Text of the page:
Hearts Through History Romance Writers

Cancer and Medicine in the Middle Ages

In his book The Emperor of All Maladies: A Biography of Cancer, Dr. Siddhartha Mukherjee traces the history of cancer as it has been seen in the past and continues on through the innovations in cancer treatment in the 20th century and on to the exciting research going on now and the possible future of cancer treatment.  It’s a really cool book.  But one of the things that struck me was his statement that cancer has always existed and has been identified since ancient times, but that other diseases generally killed people before cancer could take hold.

Mukherjee spends some time talking about cancer in the Middle Ages in his book.  The observations he makes about how Medieval doctors viewed what we would later call cancer are not only fascinating, they are surprisingly advanced.

Medical knowledge in the Middle Ages, as you might imagine, was light years behind what we know now.  This was before germ theory, before an understanding of contagion, and well before almost all effective surgery and anything but naturopathic medicines. (more…)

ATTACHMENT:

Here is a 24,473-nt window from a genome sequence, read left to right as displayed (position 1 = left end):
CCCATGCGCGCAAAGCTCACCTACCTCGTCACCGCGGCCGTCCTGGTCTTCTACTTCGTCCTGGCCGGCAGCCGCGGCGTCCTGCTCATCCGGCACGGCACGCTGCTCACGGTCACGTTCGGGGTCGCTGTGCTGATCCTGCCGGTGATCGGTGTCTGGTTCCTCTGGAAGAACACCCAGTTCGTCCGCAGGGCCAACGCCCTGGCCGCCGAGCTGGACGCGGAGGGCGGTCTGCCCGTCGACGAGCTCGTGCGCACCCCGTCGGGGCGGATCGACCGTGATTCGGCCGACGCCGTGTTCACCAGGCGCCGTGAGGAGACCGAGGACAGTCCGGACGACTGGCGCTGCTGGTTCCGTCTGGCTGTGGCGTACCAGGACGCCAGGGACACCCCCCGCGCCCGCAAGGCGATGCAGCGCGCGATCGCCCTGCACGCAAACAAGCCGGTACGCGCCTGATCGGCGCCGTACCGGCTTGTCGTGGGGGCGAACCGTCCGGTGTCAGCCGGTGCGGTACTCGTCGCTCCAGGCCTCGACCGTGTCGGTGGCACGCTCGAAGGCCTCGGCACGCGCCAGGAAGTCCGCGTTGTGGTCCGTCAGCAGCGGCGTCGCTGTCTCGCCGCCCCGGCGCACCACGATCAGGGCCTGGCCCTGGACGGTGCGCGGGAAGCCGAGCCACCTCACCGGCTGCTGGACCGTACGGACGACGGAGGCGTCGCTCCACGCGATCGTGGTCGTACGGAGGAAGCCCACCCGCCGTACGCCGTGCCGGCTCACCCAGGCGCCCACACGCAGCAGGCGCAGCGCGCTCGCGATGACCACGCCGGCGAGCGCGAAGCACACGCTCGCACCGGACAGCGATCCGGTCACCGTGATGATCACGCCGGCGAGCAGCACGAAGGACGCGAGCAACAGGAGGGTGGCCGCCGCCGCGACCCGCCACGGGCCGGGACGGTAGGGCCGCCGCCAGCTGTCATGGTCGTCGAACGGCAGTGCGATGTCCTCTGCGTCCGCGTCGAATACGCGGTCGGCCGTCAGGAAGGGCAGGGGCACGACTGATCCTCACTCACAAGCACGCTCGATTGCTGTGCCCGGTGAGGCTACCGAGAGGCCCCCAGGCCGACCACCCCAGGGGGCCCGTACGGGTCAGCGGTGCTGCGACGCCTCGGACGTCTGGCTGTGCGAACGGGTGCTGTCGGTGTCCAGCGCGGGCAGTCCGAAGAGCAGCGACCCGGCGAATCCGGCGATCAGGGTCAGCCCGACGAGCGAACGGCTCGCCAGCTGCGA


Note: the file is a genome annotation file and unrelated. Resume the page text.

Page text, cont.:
Trotula, Medieval Medical Doctor

By Anna Kathryn Lanier

First, my apologies for not posting a blog on Seduced by History since May. I have had a very difficult summer, which I won’t go into, but I look forward to posting my monthly blogs for now on…hopefully, life will cooperate with my plans!

Today, I am writing about Trotula, also known as Trotula di Ruggiero, Trotula Platearius, Trota and Trocta, a medieval female physician who wrote several influential works on medicine, the most prominent of which is known as Trotula Major, a book on Passionibus Mulierum Curandorum ( The Diseases of Women).  Another work Practica Secundum Trotam was of general medicine. She also wrote about skin diseases and herbal treatments. All of these medical journals have been revised, revisited, referred to, plagiarized and used for more than five hundred years.  But who is Trotula?